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Rock Climbing Photo: Up-turned grinding stone. This boulder was dislodg...
Id# 105938940, 332 x 480px
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By Adam Stackhouse
Mar 31, 2007
Quite clearly the biggest portable found yet!
By Coeus
From: a botched genetics experiment
Feb 10, 2011
I believe that this is the traditional beginnings of manufacturing on boulders.
By Morgan Patterson
From: CT
Jun 5, 2013
This isn't just erosion? How does one tell the difference between water formed holes like this and ones made by man?
By King Tut
From: Citrus Heights
May 16, 2017
^^^^The ones formed by Indigenous peoples are seen throughout California and are prominent in many places in Yosemite. Their number, depth and width are all consistent with grinding acorns during food preparation.

They are also (unless the boulder is moved) found on flat surfaces, often those that rarely see any water. A boulder moved by an epic flood would not remotely develop this pattern (rarely washed) nor would natural erosion produce such symmetry.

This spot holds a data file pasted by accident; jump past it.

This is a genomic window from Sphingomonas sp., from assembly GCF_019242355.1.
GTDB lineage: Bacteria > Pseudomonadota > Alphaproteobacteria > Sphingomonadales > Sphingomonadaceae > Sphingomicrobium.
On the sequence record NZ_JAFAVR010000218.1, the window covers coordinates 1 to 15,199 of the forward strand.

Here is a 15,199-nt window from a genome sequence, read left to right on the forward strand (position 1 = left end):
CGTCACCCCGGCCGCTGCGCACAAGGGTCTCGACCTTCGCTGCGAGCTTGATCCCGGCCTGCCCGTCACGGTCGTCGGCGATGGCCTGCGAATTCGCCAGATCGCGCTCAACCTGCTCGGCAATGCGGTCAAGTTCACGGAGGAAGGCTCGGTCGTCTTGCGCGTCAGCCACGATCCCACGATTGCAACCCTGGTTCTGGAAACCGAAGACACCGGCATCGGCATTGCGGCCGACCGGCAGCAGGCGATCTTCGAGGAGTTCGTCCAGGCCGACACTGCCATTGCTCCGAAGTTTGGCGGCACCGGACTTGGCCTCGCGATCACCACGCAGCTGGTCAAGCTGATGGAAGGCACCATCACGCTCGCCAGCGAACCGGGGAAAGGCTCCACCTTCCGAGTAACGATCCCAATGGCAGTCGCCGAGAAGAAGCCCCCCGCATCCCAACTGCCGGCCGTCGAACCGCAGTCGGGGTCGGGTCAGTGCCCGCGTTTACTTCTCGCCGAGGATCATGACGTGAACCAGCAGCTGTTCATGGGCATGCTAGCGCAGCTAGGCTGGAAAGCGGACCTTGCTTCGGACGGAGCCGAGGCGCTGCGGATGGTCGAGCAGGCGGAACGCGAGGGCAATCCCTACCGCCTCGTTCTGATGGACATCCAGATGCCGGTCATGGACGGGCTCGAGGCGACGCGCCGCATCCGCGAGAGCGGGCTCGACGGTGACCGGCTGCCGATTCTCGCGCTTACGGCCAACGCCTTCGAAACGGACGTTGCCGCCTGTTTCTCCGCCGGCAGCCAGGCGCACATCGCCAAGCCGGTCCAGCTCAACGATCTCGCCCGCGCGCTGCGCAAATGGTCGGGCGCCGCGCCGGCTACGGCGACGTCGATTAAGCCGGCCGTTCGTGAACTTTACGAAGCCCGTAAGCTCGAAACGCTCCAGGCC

The ones behind the Ansel Adams Gallery in Yosemite Valley are particularly deep (this was a fave wintering location in the Valley due to sun exposure and acorns nearby). Ansel famously served Scotch and Sodas out of them behind his house. I've had Margaritas out of them. :)
Photo 17 of 83
Avg Score   5.0 from 4 votes
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Up-turned grinding stone. This boulder was dislodged and turned to a vertical position during the flood of 1996.
It's along the Merced River in El Portal.
Photo by Blitzo.

Submitted By: Blitzo on Mar 31, 2007
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